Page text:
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Re: Why does Optimizer relys on COST to produce the execution plan?

From: Wolfgang Breitling <>
Date: 2006-01-02 18:28:36

The optimizer needs some criterion to decide which plan to choose for a SQL. The RBO uses a sequence of rules and chooses the first rule in the sequence that applies (with some tie-breaking rules). The CBO uses an estimate of the resources needed to process each plan. This resource estimate is the "cost". In the absence of system statistics that cost is the estimate of logical IO that it will take to get the result set. With system statistics, the cpu cost of the individual plan steps weighs in as well.
The "cost", i.e. estimate of LIO required, is based on the underlying object statistics, the predicates and some built-in assumptions/heuristics. It is my firm conviction that the optimizer chooses the best plan possible IF it gets the estimates right. When you force a particular access path through hints you distort the meaning of the cost. Of course, the hinted plan will have a higher cost or else the CBO would have chosen it in the first place. The question to ask is not what other measure the CBO should use to base its decision on, but what led it to miscalculate the LIO "costs" of the plans. There are several possibilities: a) The cost of an FTS was artificially low due to a high db_file_multiblock_read_count.
b) The cost of an FTS was undervalued because of the missing cpu component. As you observed (and as Jonathan showed in his book), the cpu cost of an FTS can be substantial.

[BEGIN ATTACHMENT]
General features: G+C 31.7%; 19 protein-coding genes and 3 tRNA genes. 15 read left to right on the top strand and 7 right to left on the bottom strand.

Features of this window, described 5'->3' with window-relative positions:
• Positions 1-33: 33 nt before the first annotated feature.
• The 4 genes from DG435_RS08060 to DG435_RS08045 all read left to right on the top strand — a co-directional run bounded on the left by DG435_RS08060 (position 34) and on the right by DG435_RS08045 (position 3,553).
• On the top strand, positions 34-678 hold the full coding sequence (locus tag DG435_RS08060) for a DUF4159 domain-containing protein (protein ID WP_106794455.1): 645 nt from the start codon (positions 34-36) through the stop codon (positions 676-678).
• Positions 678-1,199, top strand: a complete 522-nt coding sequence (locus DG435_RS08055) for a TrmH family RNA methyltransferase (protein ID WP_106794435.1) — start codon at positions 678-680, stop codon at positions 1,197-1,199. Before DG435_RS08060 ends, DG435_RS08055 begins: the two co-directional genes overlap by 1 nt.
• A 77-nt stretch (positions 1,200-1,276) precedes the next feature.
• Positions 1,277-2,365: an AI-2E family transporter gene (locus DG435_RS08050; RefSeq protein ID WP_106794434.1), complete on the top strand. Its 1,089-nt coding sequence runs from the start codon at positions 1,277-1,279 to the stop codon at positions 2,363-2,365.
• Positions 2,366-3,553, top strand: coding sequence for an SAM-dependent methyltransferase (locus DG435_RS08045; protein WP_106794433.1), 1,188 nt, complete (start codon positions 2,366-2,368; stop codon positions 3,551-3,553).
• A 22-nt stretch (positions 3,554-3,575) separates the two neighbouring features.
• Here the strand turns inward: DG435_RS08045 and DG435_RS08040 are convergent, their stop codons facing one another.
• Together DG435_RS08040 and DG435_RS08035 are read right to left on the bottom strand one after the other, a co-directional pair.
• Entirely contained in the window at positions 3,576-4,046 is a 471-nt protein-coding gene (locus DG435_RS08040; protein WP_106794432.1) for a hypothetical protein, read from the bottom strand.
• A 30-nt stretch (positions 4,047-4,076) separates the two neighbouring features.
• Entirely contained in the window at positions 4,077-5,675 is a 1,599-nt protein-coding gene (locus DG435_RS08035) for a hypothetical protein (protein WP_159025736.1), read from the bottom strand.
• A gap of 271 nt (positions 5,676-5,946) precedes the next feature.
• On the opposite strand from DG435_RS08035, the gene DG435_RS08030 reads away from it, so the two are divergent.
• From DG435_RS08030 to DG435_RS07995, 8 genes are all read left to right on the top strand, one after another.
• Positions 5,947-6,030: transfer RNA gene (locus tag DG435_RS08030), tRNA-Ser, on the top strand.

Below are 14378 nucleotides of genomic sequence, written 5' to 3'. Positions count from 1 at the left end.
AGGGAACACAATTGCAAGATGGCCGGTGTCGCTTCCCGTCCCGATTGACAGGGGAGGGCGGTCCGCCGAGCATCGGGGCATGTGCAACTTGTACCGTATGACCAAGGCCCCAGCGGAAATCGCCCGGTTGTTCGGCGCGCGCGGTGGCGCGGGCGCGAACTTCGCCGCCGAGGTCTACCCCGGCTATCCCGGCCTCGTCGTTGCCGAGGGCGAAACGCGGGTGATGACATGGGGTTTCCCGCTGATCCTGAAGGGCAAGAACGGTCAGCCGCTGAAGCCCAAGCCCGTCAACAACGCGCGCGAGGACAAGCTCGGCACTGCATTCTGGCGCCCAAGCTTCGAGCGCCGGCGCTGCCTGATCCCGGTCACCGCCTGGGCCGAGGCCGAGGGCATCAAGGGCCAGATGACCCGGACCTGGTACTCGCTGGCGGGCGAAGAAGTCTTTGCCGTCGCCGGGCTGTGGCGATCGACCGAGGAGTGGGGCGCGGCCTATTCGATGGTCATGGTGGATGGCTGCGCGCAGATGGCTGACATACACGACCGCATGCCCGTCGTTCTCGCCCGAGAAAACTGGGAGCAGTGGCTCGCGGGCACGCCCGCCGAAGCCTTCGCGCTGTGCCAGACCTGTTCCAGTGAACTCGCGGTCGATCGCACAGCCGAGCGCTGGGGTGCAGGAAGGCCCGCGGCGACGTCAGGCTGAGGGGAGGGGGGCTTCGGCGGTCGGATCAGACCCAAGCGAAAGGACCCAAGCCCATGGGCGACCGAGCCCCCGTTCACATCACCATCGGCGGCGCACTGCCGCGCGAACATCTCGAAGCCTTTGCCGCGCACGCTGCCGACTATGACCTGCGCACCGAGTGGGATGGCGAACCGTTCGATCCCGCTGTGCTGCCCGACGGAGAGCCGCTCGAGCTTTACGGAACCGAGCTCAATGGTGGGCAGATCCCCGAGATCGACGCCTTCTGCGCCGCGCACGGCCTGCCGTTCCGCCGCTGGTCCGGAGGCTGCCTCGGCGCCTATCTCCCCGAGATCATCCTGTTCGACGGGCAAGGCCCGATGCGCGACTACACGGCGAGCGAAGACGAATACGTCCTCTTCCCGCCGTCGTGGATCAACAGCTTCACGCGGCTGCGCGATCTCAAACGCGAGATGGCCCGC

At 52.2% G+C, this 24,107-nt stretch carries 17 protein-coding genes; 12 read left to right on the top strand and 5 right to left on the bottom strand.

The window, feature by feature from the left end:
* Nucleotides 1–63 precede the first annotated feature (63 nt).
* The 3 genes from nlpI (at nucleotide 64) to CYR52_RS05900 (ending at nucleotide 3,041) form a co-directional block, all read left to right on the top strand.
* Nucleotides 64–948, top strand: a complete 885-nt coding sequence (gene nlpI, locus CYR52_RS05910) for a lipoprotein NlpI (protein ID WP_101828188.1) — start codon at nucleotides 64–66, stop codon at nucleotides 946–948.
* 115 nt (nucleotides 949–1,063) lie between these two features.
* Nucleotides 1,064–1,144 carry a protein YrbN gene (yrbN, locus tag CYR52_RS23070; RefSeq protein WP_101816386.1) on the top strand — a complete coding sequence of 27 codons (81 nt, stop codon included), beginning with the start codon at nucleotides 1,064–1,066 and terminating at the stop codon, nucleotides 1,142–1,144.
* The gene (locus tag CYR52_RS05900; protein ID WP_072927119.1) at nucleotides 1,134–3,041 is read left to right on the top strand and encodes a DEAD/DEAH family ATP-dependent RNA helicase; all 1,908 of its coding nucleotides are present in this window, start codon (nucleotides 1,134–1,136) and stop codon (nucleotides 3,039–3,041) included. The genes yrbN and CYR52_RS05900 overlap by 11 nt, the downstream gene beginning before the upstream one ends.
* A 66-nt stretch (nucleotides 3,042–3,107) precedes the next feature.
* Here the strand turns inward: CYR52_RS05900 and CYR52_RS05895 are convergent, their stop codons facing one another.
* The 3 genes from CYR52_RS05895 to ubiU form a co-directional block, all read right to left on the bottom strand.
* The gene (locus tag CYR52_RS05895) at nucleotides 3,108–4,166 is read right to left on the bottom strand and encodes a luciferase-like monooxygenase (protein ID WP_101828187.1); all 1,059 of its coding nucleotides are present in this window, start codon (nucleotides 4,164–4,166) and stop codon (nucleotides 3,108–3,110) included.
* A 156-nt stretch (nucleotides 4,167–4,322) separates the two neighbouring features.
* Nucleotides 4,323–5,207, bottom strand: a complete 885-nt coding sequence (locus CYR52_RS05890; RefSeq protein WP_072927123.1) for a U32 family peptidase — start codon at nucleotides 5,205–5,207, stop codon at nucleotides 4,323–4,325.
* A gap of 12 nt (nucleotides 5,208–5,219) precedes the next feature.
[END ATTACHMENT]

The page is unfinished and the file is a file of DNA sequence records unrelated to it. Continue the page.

c) The cost of the index access was overvalued because of an incorrect rowcount estimate. Maybe a histogram on the predicate column might help
Find - and fix - the cause for the optimizer's wrong estimate and the optimizer will choose the correct plan without a hint.

At 11:32 PM 1/1/2006, The Human Fly wrote:
>Hello list,
>Wishing you a very happy and prosperous new year.
>Yesterday, I was happend to tune a query and got surprised the way
>Optimizer behaves. I think oracle should reconsidered about the
>Optimizer behaviour, which relys on cost value, as of 9207, to produce
>the explain plan. Initially when I run the query, oracle was doing
>FTS of two tables and response time was 0.08, there is a composite
>index and the column which I am using in the query is the leading
>column in the composite index. I thought Optimizer would choose INDEX
>SKIP SCAN, when I force to using the composite index, the query
>response time also was 0.08. But, the cost between the two explain
>plans are double. The query which was does FTS, cost was 1040 and the
>query which was using INDEX hint cost 3564. But, the big difference
>was logical reads. Query with FTS doing 10 thousand logical reads and
>query with INDEX hint was doing 3thousand logical reads. The
>difference is 7 thousand logical reads. I have also compared the CPU
>used by these query and the difference was around 70% between these
>two queries.

Why an index skip scan if the leading column is in the predicates? Unless, of course, it's not an equal predicate.


>By the way, how do we count the value coming from v$sysstat for CPU
>used by this session'? How do I calculate this value? Is this CPU
>cycles or what?

That value is centiseconds.


Wolfgang Breitling
Centrex Consulting Corporation

Received on Mon Jan 02 2006 - 18:28:36 CST

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